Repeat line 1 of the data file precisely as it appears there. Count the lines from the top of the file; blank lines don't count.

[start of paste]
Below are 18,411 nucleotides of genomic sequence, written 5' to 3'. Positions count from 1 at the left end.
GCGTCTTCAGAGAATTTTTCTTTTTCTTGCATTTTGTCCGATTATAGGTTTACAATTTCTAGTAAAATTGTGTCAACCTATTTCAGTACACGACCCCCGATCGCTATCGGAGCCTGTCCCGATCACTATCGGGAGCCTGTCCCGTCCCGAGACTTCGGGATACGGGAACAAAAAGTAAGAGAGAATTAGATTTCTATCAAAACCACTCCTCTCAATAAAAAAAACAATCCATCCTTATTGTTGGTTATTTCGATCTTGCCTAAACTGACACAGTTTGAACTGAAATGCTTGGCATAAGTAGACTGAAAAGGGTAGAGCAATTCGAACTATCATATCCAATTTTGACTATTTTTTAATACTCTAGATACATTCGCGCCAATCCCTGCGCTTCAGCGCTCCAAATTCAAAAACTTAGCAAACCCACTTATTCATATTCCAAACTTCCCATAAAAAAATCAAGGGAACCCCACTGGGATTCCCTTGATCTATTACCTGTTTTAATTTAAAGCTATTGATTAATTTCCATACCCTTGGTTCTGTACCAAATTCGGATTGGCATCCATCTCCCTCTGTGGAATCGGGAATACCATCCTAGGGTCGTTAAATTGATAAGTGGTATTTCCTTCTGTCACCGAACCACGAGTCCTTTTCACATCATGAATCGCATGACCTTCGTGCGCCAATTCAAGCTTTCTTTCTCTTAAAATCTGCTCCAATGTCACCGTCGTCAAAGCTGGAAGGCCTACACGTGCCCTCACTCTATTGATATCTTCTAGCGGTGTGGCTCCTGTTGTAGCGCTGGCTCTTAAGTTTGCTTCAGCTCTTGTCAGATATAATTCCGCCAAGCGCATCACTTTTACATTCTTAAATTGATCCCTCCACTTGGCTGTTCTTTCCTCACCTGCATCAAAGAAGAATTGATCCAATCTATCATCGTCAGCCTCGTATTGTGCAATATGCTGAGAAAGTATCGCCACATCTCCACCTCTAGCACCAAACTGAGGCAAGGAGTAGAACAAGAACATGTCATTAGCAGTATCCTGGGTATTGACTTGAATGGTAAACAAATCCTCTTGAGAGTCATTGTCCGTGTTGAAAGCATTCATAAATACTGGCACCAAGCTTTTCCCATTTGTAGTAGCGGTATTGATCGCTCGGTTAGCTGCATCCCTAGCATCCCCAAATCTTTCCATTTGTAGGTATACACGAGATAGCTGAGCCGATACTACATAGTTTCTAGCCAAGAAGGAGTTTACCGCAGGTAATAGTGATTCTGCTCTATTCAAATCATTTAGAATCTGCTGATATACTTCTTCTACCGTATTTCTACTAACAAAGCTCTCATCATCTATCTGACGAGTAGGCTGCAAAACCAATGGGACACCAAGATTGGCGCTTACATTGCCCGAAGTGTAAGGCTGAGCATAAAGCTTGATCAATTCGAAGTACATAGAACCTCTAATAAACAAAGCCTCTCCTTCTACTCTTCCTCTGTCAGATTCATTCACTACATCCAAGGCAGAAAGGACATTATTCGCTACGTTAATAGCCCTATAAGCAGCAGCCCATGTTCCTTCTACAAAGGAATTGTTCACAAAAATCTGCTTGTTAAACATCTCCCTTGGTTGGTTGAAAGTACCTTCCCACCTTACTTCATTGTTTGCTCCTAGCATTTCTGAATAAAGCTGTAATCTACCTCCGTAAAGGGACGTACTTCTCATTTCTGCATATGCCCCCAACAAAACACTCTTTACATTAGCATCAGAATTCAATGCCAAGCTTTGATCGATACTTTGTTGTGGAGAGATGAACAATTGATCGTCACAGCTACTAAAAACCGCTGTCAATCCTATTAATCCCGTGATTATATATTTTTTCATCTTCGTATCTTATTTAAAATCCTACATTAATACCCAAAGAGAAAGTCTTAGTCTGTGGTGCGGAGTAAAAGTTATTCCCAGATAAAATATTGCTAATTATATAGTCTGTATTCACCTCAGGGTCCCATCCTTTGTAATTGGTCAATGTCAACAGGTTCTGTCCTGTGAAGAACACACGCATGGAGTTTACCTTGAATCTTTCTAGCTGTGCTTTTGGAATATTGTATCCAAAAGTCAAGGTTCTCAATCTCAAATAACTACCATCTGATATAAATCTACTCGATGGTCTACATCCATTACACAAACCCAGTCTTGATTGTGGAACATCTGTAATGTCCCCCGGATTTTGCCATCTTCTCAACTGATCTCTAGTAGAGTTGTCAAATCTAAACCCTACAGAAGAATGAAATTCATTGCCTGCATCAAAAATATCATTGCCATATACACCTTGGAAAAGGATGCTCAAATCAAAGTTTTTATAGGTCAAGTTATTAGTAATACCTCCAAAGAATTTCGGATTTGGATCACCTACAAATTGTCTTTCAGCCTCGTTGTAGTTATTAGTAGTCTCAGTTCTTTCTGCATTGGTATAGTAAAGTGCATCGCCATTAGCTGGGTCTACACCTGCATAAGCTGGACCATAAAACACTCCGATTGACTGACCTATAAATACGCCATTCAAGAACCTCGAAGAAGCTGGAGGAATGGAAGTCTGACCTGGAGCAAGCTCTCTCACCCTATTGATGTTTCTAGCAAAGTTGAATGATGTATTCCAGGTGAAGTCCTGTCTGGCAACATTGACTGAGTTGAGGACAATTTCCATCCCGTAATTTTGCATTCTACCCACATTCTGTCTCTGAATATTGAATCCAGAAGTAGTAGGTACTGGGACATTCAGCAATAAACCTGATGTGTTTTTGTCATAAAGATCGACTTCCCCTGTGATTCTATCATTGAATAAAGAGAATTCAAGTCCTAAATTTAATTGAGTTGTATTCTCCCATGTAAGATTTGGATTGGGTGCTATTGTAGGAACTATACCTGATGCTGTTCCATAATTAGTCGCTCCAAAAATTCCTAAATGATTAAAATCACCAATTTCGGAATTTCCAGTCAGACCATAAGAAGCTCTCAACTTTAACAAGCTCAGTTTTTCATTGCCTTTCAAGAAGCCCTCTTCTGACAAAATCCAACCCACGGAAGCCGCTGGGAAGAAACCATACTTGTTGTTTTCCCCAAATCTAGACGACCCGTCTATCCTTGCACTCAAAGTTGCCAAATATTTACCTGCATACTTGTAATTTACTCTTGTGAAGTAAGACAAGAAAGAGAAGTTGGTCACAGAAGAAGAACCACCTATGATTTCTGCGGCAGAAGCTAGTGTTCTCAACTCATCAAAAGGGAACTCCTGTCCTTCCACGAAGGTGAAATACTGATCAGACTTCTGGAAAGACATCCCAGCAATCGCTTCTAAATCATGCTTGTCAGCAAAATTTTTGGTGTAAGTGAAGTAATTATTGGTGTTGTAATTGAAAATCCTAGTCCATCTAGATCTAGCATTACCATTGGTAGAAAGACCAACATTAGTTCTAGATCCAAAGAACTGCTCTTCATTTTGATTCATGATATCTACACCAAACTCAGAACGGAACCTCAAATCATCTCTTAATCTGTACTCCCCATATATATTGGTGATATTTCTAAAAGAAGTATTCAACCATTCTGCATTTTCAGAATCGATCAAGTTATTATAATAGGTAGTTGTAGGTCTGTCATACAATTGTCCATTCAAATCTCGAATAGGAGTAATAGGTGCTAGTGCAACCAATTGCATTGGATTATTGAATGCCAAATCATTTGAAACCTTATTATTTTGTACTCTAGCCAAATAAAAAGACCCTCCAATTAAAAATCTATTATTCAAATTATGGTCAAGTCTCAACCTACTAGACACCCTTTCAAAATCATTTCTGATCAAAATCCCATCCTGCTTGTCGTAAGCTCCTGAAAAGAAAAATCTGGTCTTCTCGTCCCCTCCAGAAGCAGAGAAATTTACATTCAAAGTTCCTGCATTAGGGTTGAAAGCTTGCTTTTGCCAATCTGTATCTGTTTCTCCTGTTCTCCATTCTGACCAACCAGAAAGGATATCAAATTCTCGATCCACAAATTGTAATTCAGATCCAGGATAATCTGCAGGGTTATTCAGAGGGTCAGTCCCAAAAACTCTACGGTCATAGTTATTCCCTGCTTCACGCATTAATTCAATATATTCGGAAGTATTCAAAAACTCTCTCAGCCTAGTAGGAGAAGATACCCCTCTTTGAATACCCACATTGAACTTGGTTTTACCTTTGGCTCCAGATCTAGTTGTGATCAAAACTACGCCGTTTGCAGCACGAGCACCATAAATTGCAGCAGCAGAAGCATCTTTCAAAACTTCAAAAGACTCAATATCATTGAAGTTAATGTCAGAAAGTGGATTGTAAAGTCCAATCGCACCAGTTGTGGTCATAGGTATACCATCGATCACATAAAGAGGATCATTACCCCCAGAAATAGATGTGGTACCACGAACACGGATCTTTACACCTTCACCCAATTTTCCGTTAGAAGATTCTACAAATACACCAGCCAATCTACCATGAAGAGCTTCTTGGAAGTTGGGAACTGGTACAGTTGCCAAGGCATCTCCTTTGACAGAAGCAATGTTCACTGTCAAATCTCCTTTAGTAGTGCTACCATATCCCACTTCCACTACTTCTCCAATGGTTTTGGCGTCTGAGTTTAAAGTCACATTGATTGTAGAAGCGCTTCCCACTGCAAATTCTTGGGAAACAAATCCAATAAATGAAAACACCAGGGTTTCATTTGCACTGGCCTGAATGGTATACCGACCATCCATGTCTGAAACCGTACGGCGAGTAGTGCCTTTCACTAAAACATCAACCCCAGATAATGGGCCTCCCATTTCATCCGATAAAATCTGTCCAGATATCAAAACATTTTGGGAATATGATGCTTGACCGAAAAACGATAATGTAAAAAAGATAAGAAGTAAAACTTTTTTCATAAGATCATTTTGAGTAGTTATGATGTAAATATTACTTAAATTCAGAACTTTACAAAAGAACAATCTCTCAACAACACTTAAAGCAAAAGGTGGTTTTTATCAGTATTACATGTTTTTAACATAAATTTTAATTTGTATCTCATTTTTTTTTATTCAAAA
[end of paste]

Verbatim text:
Below are 18,411 nucleotides of genomic sequence, written 5' to 3'. Positions count from 1 at the left end.